Coronavirus is undoubtedly having an effect on the ability of businesses to fulfil their contractual obligations. The restrictions being imposed are forcing businesses to halt and/or cancel operations, which means that legal issues may arise.
If your business is no longer able to perform its contractual obligations because of the impact of the Coronavirus you should consider the following:
- Review the contract/ terms of business and see if there is a force majeure clause.
Force majeure clauses can excuse a contracting party from liability for non-performance, but whether or not the Coronavirus can be classified as a force majeure event will likely depend on how force majeure is defined in the contract. The applicability of such a clause depends entirely on the facts of each individual case.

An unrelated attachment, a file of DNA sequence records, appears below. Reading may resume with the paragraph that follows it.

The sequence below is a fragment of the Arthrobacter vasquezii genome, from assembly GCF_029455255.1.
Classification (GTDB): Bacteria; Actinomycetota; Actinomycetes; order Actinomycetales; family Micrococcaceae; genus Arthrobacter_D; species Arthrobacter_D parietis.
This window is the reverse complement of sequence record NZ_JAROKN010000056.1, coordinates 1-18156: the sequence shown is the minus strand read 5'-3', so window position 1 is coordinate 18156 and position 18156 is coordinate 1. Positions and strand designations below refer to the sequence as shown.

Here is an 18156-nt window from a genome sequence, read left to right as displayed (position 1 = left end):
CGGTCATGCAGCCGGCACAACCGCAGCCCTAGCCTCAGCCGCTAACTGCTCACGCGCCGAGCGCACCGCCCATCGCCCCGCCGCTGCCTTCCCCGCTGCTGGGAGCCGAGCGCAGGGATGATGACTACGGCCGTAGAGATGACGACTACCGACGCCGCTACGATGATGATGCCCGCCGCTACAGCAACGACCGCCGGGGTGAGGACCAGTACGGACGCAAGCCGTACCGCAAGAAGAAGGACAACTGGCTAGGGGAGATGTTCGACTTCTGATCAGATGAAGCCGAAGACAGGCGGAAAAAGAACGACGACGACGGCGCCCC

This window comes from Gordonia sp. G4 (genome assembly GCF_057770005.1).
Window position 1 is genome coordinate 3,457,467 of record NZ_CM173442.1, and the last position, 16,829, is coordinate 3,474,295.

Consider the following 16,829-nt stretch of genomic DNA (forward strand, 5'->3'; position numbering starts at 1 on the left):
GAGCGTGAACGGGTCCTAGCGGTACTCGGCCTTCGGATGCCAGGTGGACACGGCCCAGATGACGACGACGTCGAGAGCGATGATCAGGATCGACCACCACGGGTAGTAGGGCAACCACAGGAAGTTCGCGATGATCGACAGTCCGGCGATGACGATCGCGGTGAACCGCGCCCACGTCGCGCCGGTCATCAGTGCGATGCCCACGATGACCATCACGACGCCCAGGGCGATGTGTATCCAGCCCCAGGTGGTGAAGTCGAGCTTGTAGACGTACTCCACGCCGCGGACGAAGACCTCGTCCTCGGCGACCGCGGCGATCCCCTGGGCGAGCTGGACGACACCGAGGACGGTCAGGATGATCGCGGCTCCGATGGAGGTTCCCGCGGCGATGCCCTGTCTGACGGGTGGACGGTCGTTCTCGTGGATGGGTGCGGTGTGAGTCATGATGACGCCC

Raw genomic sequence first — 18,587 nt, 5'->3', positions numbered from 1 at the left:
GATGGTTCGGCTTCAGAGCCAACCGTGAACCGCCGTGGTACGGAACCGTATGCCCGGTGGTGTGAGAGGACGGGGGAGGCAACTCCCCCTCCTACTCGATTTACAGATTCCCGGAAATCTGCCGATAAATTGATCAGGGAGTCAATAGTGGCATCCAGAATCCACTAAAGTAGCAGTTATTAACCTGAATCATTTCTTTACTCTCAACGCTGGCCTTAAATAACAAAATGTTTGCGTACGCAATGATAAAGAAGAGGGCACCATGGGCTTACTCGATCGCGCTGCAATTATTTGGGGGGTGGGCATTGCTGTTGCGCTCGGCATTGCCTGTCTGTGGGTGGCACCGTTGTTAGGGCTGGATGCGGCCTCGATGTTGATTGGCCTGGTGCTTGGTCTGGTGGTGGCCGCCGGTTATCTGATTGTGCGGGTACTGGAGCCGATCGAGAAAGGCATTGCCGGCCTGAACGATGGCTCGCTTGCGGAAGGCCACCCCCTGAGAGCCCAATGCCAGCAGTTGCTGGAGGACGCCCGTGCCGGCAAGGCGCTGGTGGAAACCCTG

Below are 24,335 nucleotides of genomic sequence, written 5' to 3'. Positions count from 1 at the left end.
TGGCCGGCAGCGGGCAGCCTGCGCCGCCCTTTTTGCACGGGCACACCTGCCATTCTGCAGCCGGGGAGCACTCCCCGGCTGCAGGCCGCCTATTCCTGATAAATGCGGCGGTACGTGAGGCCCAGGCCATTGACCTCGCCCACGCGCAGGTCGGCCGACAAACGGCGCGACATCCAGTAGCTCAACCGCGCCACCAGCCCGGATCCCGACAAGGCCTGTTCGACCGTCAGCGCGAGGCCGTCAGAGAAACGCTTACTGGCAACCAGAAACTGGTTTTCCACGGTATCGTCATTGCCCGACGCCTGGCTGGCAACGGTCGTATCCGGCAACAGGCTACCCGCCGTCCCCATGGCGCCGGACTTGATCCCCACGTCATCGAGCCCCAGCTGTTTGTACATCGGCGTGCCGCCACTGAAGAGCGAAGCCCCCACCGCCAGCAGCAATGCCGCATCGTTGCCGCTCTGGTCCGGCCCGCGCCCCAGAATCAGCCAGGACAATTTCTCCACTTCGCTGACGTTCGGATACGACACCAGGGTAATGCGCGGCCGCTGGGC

If your contract does not have a force majeure clause, the contract may still contain clauses setting out what happens if the contract cannot be fulfilled for unexpected reasons. Even in the absence of such clauses there may still be arguments that either party could use to excuse a breach of contract. One such argument would be to rely on the principle of “frustration.” Generally, a contract would only be frustrated if the contract becomes impossible or illegal to carry out because of the Coronavirus; it can only be used in narrow circumstances and again each case must be reviewed on its own facts.
- If you think you are likely to be covered by insurance for any losses or claims, contact your insurers who may have guidance about how to inform your customers you will not be able to fulfil the contract.
For advice on the effect Coronavirus is having on your business’ contract, please contact our Dispute Resolution team 01228 552222.